Two years ago in June 2011 the forward curve for NYMEX natural gas pointed to $5/MMBtu for gas in 2012 – rising to $8/MMBtu by 2022. This week (June 2013) the forward curve structure looks much the same except that expected prices in 2022 are down two bucks at $6/MMBtu. In between those forward curves, spot prices for natural gas plunged to less than $2/MMBtu in April 2012 and climbed back up to $4/MMBtu a few weeks ago. Today we consder how changing production and new patterns of demand look set to change gas market price structures for good.
This is the fifth and final episode in a series based on Rusty’s keynote presentation at Benposium on May 14, 2013 titled “Why What We Thought We Knew About the North American Hydrocarbon Market No Longer Matters”. Despite the complicated title, it boiled down to a simple premise. If we look back to see what folk were forecasting for North American energy markets two years ago in 2011 and then compare that to today’s actual data and forecast, what would that tell us about the changing pace of North American energy production?
Looking at the data from Bentek – produced as always at the time in good faith based on what the market was telling them – we see that the scale of change going on in North American energy production exceeded everyone’s expectations. We looked at crude oil production forecasts in the Williston Basin and the Eagle Ford, the natural gas production forecast in the Marcellus and the US NGL production forecast from Bentek around the time of the June 2011 Benposium. What we found was that in every case – crude oil, natural gas and NGLs - today’s forecast numbers for what we expect by 2016 are way higher than they were back in 2011. In the first episode in the series (see Too Wrong for Too Long? – How 2011 Bakken Crude Forecasts Compare to Today) we looked at surging crude production in the Bakken. In the second episode in the series we looked at how rapid growth in the Marcellus natural gas production forecast is going to have dramatic consequences for traditional natural gas flows into the northeast in the coming years (see How Marcellus Forecasts Changed the World Sooner Than We Thought). Episode 3 looked at how the Eagle Ford crude and condensate production forecast nearly doubled in just two years. Along the way a lot more of that crude production turned out to be condensate than anyone had guessed or planned for (see Too Wrong for Too Long – The Eagle Ford Crude Condensate Challenge). In Episode 4 we looked at the consequences of higher than expected NGL supplies on traditional demand for these products and the resultant increase in exports (see The NGL Surge We Didn’t Expect).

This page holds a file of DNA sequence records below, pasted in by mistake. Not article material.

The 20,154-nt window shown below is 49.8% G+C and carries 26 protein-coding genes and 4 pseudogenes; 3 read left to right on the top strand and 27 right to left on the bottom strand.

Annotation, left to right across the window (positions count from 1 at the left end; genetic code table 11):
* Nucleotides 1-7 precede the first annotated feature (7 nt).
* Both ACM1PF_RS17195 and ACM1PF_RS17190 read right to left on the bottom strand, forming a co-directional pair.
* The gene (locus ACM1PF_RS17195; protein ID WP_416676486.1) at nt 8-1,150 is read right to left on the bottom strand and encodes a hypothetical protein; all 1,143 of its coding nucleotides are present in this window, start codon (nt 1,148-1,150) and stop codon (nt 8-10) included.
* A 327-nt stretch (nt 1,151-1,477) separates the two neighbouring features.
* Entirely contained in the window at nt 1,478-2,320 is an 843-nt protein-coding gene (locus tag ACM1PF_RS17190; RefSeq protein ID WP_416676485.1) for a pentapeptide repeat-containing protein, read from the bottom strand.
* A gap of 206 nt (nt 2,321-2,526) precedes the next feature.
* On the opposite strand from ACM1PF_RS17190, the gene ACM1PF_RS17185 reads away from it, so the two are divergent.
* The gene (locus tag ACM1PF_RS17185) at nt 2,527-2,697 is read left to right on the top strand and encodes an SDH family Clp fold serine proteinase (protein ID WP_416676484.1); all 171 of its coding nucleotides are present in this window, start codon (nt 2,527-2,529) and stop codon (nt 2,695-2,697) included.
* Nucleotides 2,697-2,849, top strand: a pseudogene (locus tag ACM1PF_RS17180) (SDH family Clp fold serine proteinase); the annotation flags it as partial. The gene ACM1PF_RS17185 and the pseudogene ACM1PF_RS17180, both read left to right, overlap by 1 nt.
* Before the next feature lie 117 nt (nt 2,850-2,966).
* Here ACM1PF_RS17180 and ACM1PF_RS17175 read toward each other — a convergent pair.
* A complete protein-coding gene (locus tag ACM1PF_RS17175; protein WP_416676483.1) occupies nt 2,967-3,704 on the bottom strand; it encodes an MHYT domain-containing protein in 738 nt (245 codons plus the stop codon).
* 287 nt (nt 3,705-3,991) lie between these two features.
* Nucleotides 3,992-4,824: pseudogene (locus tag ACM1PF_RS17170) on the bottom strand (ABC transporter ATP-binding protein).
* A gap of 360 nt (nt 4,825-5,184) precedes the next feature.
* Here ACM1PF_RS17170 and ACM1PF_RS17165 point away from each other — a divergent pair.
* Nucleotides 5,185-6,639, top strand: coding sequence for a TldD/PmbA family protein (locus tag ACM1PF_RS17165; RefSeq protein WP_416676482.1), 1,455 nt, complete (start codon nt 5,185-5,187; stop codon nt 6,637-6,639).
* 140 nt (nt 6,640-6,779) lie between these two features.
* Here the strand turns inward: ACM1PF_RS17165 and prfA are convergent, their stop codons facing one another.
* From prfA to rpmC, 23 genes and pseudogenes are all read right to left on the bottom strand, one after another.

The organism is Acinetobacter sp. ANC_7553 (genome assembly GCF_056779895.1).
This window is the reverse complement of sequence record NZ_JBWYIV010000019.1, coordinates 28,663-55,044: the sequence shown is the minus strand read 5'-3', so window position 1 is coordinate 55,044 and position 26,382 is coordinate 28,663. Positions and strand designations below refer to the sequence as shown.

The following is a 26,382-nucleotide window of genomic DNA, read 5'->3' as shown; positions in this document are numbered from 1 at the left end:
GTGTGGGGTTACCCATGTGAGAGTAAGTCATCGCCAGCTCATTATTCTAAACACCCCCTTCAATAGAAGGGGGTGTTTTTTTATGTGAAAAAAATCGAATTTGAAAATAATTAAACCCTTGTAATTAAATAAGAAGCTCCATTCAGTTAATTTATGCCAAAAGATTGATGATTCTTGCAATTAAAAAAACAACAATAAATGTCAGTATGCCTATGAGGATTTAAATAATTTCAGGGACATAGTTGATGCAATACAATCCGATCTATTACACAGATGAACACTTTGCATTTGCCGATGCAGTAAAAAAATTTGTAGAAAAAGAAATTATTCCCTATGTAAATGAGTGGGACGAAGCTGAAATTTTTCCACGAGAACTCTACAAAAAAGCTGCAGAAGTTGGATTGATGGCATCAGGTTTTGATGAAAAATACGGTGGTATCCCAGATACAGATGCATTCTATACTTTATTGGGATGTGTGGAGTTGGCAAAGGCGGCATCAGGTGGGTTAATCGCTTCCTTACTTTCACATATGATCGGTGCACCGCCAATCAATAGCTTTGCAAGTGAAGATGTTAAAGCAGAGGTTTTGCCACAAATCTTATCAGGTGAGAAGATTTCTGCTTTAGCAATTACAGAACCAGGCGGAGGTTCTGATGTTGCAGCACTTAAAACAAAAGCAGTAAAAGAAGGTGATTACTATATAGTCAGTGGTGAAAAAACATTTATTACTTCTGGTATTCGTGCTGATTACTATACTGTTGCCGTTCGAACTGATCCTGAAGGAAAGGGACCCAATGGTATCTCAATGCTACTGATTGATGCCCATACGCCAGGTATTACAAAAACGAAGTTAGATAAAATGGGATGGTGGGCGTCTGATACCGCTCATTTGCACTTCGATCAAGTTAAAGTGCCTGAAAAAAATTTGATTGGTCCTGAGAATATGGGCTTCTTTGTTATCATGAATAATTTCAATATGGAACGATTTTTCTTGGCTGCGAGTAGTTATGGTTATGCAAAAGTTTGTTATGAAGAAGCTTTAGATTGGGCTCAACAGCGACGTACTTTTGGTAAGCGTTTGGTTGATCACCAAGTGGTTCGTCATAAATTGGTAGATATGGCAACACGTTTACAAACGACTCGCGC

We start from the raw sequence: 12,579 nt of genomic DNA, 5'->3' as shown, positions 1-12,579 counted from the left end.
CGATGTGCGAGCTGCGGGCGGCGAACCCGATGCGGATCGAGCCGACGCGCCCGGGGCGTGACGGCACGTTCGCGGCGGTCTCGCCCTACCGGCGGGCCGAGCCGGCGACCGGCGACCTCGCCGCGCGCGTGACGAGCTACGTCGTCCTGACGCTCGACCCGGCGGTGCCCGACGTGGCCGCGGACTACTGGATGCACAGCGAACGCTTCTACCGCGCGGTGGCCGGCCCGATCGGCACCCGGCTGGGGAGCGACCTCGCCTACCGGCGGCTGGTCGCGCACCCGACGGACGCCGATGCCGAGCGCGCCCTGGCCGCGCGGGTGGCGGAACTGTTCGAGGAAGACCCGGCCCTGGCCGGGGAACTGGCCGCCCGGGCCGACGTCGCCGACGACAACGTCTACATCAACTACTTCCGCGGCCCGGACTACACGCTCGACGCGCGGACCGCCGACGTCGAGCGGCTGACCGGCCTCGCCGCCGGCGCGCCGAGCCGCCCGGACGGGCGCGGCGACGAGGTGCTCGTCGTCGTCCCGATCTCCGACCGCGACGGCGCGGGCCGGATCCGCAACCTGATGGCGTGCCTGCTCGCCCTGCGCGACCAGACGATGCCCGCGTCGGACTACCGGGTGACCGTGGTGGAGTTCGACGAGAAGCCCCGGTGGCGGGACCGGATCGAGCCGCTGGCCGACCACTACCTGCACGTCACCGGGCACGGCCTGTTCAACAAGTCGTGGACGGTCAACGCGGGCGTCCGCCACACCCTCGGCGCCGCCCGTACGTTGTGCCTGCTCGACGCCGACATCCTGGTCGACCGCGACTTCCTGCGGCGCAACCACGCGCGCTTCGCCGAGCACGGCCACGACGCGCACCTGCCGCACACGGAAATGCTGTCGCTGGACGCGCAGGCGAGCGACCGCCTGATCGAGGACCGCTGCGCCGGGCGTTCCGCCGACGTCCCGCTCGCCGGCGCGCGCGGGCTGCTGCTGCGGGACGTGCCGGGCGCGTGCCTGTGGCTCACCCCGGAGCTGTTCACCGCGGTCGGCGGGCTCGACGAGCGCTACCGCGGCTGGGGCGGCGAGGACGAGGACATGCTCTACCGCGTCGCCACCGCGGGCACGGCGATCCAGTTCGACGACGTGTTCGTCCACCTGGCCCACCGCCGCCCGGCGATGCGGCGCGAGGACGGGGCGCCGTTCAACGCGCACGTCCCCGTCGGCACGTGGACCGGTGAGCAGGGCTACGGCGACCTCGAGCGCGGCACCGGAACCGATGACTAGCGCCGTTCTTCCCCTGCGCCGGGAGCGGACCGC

Today we finish up the series by reflecting on the impact of unexpected changes in natural gas pricing over the past two years.
We talked earlier in this series about the recent dramatic increase in US natural gas production. Dry gas production in the Lower 48 increased by 17 percent from 56 Bcf/d in January 2010 to 66 Bcf/d in December 2011 (data from the Energy Information Administration - EIA). Since then production has leveled off – except in the Marcellus where it continues to increase – reaching almost 12 Bcf/d this year. Back in June 2011 Bentek made a pretty accurate call on gas – projecting that the supercharged rate of natural gas growth happening two years ago would slow down to a crawl. What they didn’t see coming – and to be fair no-one else did- was the dramatic change in natural gas price outlook that came in early 2012.